bannerFranchisee Stories

Why I Bought My Franchise: Jeff and Shirley Barnes, Farmer Boys

This husband-and-wife duo shed their corporate 9-to-5 gigs to plant the seeds of their future in this fast-growing breakfast-and-burger QSR. They haven’t looked back since.

By Chris LaMorte1851 Franchise Editor
Updated 9:09AM 04/09/21

Yes, Farmer Boys can be girls, too.  Just ask Shirley Barnes. 

She and husband Jeff are proud franchise owners with two Southern California locations of the Riverside, California-based, 90-unit Farmer Boys quick serve restaurants and a third one in the works. 

1851 Franchise asked them a little about their background and what this breakfast-and-burger concept had that intrigued them enough to buy.

1851 Franchise: Tell me a bit about your background.

Shirley Barnes: Jeff and I have been together since high school; we were neighbors growing up. Before Farmer Boys, Jeff was a technician who ran the used car department for Penske Toyota in Downey, California. I was a district sales manager for Charlotte Russe clothing stores in Orange County and a few in Riverside County. Jeff and I were both working long days, which included extremely long commutes. We decided if we were going to put this much time into our careers, we should go into business for ourselves.

1851: Why did you get interested in franchising?

Barnes: We had business backgrounds, but were intimidated to jump into this new adventure in the restaurant industry on our own. We thought that franchising gave us the security and brand recognition needed to be more successful as new entrepreneurs. 

1851: Why was the brand a better fit than other brands in the segment?

Barnes: We attended several franchise conventions looking for the perfect fit, but discovered Farmer Boys one day when I was carpooling to the Glendale Galleria with one of my managers. We met at the Farmer Boys in Irwindale, and I noticed a franchising sign and called the number. The rest is history!

Ultimately, Jeff and I really liked the fact that Farmer Boys still felt small and like a family-owned business. Most of the other companies we spoke with were much larger, so you felt like just another person filling out a franchise application. The people at Farmer Boys made you feel like they were investing as much in you as you were with them.

1851: Walk us through your journey as a franchisee candidate with the brand. What happened between your first inquiry and opening your first location?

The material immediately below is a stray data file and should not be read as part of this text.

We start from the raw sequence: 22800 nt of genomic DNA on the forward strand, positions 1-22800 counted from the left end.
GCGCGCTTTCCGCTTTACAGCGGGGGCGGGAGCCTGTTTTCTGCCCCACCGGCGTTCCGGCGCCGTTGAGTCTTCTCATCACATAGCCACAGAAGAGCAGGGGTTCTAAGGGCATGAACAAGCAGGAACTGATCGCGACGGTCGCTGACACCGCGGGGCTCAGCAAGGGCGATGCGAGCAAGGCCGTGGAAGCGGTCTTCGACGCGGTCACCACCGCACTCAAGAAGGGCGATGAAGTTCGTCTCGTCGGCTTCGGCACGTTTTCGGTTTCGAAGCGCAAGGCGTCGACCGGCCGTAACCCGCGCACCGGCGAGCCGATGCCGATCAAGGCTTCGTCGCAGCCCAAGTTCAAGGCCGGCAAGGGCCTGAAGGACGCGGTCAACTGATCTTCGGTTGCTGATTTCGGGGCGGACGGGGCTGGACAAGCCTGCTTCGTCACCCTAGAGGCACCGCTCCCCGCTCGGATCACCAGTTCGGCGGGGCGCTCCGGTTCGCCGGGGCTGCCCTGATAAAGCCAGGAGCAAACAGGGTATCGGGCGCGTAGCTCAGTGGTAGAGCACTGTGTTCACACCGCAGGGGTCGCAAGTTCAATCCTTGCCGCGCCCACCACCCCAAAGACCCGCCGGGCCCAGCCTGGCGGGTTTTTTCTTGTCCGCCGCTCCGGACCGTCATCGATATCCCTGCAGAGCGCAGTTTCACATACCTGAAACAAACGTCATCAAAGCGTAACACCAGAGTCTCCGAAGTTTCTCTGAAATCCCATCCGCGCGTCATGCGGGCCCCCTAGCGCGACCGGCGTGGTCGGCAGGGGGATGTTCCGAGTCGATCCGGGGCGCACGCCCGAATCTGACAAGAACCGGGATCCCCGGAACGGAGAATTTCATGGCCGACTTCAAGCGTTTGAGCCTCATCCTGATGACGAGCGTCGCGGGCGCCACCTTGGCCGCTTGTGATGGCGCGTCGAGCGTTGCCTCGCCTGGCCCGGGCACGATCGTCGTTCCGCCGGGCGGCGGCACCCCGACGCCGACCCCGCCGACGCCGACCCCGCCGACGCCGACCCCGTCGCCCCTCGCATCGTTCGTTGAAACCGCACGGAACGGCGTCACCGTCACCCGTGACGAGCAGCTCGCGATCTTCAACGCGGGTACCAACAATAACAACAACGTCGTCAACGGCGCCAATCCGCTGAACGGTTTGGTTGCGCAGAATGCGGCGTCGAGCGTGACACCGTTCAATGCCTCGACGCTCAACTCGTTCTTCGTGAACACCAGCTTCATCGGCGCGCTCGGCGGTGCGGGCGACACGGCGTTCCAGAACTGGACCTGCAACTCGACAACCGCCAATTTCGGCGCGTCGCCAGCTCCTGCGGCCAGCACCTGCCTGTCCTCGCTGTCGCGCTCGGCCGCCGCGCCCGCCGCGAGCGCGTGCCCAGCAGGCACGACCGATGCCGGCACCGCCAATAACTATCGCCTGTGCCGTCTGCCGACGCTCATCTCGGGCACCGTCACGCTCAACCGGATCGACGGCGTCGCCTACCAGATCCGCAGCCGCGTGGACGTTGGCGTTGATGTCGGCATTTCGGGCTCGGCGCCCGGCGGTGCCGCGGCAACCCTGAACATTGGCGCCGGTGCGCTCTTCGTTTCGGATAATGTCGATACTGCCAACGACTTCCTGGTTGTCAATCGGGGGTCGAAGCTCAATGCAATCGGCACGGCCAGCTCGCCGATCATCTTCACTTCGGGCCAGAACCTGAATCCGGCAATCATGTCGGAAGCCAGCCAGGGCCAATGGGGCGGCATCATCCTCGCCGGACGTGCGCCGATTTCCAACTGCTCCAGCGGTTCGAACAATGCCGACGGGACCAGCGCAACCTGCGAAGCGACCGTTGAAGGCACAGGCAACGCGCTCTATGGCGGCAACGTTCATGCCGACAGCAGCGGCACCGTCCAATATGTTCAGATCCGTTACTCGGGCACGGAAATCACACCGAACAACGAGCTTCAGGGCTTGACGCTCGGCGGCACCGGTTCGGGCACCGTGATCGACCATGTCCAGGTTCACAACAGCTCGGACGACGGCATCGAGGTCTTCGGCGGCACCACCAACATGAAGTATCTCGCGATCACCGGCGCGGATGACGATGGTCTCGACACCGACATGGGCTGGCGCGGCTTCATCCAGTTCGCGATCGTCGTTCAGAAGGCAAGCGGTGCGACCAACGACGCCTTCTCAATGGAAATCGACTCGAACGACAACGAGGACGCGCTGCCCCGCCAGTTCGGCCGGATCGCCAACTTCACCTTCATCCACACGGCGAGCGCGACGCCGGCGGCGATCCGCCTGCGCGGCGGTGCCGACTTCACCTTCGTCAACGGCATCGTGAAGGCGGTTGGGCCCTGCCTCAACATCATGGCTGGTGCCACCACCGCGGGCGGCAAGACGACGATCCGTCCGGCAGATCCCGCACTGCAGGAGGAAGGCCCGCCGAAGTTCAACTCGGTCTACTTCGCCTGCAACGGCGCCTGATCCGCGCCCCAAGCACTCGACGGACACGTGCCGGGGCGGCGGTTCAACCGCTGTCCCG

Barnes: Jeff and I had several interviews and meetings with all of the Havadjias brothers, the founders of the brand as well as with several people from the corporate offices. It was a very exciting time for us, and Farmer Boys was still a fairly small company. Our first location was their 39th store, and we felt as if we were embarking onto something big. Farmer Boys was very helpful in walking us through all the motions as this was entirely new territory for us. There were several bumps along the way, but we felt like we weren't going through it alone. We had experienced partners on our side.

1851: Did you do a discovery day? How did it go?

Barnes: Jeff and I met with the franchise director. He took us to several locations, and we finally stopped to have lunch at one of them. He ordered everything on the menu for us to try and we were amazed at how all of it was so delicious! We were also surprised at how busy all the stores were and how friendly the team members were.

1851: Describe the moment you knew you wanted to buy the franchise. What made you buy?

Barnes: Jeff and I knew we wanted to buy the franchise when we started speaking to Farmer Boys franchise owners. They were extremely helpful and honest, and we left each conversation feeling like they were personally helping to grow the brand. We knew then that Farmer Boys was the right place for us because it takes the whole team to really grow and succeed.

1851: What advice would you give a franchisor who is hoping to get more franchisees to sign on?

Barnes: No matter how big you get as a company, make sure that the franchisees always seem to have a voice in what is happening with their investment. Whether you’re a franchisee with only one location or one that has over 20, your voice still needs to be heard because your challenges are going to be so different. Most franchisee's want to grow their investments, which includes adding more locations, but that only really works as long as they feel like they are in partnership with the franchisor.